Young Afghans are enthusiastically tuning in to pop music. Three
years after the collapse of the Taliban regime -- which had banned any music it
deemed as "un-Islamic" -- the popularity of pop music programs aired by
Afghanistan's new private broadcasters is on the rise. Kabul's private Tolo TV
has been broadcasting a nightly one-hour music video program for the past five
months called "Hop." The format is similar to that of the international music
television channel MTV -- with an Afghan twist. But conservative Islamists
complain that programs like "Hop" are corrupting Afghan youth.
addition to the songs of Western pop music stars like Madonna and Jennifer
Lopez, "Hop's" young Afghan hosts also present music videos by Iranian, Turkish,
and Indian pop stars.
After just five months on the air, the format is
proving to be extremely popular with young Afghans. In fact, according to some
audience research, "Hop" is becoming the most watched prime-time television
program in Kabul. The one-hour show begins at 7:30 p.m. every night --
immediately following the news on the private station Tolo TV. The pace of the
program is fast -- with tight editing and camera angles that are unconventional
by the standards of Afghan state television. And the script focuses mainly on
music and performers.
Twenty-two-year-old Shakeb Issar is one of the
program's three video presenters. Issar had fled with his family to Pakistan in
1996 when the Taliban captured Kabul. He was just 13 at the time. Having
returned to his homeland, Issar says he now wants to entertain viewers and
motivate young Afghan performers.
"By playing these songs, we would like
to motivate our singers and actors to become famous like Western artists such as
Ricky Martin and Jennifer Lopez," he says.
The only female presenter on
the show, 22-year-old Shaima Rezayee, stayed in Afghanistan during the five
years that the Taliban controlled Kabul. She was forbidden from going to school
as a teenager and, in the final years of Taliban rule, was forced to wear an
all-encompassing burqa whenever she ventured outside.
Even now, with
Afghan women free to study and to work, Rezayee says Afghans often are shocked
by her appearance on television and on the streets of Kabul in Western-style
clothing. But she makes no apologies.
"Whenever I go out, some people say
some [bad] things," she says. "But there are more who praise it. Especially my
family -- and a lot of young people in this country encourage me."
Suleiman, Tolo TV's news director, told RFE/RL that the station hopes to expand
its broadcasts outside of Kabul in the future -- first, into other major cities
and eventually to the point that people across all of Afghanistan can receive
Tolo TV was founded by Afghan entrepreneur Saad Mohseni and
his family, who returned to Afghanistan in 2002 after living for 20 years in
The station's initial startup costs also were supported by the
United States Agency for International Development (USAID). Like Kabul's private
FM station Radio Arman -- which also was created by Mohseni's family with help
from USAID -- broadcasts by Tolo TV include a mix of music, entertainment, news,
and talks shows that focus on social issues.
Mohseni admits "Hop" has
generated angry complaints from Afghans who think it promotes un-Islamic values.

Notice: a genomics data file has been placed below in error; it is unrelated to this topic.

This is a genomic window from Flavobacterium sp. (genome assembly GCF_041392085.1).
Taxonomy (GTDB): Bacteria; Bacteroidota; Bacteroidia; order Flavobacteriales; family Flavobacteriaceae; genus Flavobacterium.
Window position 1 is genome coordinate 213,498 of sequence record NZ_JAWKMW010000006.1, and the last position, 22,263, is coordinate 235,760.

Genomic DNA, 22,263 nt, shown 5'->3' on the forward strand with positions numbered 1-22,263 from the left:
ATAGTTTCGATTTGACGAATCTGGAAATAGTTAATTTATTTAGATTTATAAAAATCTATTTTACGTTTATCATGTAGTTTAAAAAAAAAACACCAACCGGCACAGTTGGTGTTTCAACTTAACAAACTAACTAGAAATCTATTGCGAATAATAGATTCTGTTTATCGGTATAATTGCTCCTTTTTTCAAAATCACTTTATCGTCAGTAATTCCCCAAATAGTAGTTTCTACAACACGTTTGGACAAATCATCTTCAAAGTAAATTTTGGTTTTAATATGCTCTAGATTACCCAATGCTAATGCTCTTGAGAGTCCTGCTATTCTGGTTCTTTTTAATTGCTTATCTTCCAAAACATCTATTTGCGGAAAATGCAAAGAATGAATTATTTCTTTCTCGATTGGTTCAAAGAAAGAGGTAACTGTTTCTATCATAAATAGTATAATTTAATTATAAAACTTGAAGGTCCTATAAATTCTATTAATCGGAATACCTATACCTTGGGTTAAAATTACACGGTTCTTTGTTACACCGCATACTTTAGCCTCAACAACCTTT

But Mohseni says the justification for the program is its popularity.
the Afghans are ready or not, that is really up to the public to decide," he
says. "It is not up to intellectuals and the academics and the so-called
experts. If the public uses these programs with enthusiasm and they are popular,
then obviously the public seems to be ready for these types of
One of the most outspoken critics of "Hop" is Fazl Hadi
Shinwari, a conservative Islamist who serves as chief justice on the Afghan
"It will corrupt our society, culture and most
importantly, it will take our people away from Islam and destroy our country,"
he says. "This will make our people accept another culture, and make our country
a laughingstock around the world."
Just over a year ago, Shinwari was on
the losing side of an attempt to re-implement a ban against state television
broadcasts that show female singers. The ban originated with Islamic
fundamentalists who ruled Afghanistan during the early 1990s. It was lifted only
after the collapse of the Taliban.
A growing number of youth in Kabul
appear to be rejecting Shinwari's arguments. Among them is Wahidullah, a young
Afghan who counts himself among those who watch "Hop" almost every
"Whoever doesn't like this program is being a narrow-minded
person," he says. "This program 'Hop' is so interesting for the young generation
that a lot of young people are just as interested as I am and want to see even
Older Afghans often are skeptical. Sitting in a Kabul
restaurant with a television tuned to "Hop," Kabul resident Abdul Rahman Faizi
says the decisions of Islamic leaders continue to be important in Afghan
"Anything that is according to our Islamic Shariat is acceptable
for us," Faizi says. "But if it is not in Shari'a, people will have a hard time
For now, the broadcasts by each of the half-dozen private
television stations across Afghanistan are limited to local audiences -- either
in Kabul or other Afghan cities. The debate over pop music programs is expected
to heat up in the months and years ahead as private stations expand their
broadcasting range into provincial regions.
More: Tolo TV, Now Also in Kandahar & Jalalabad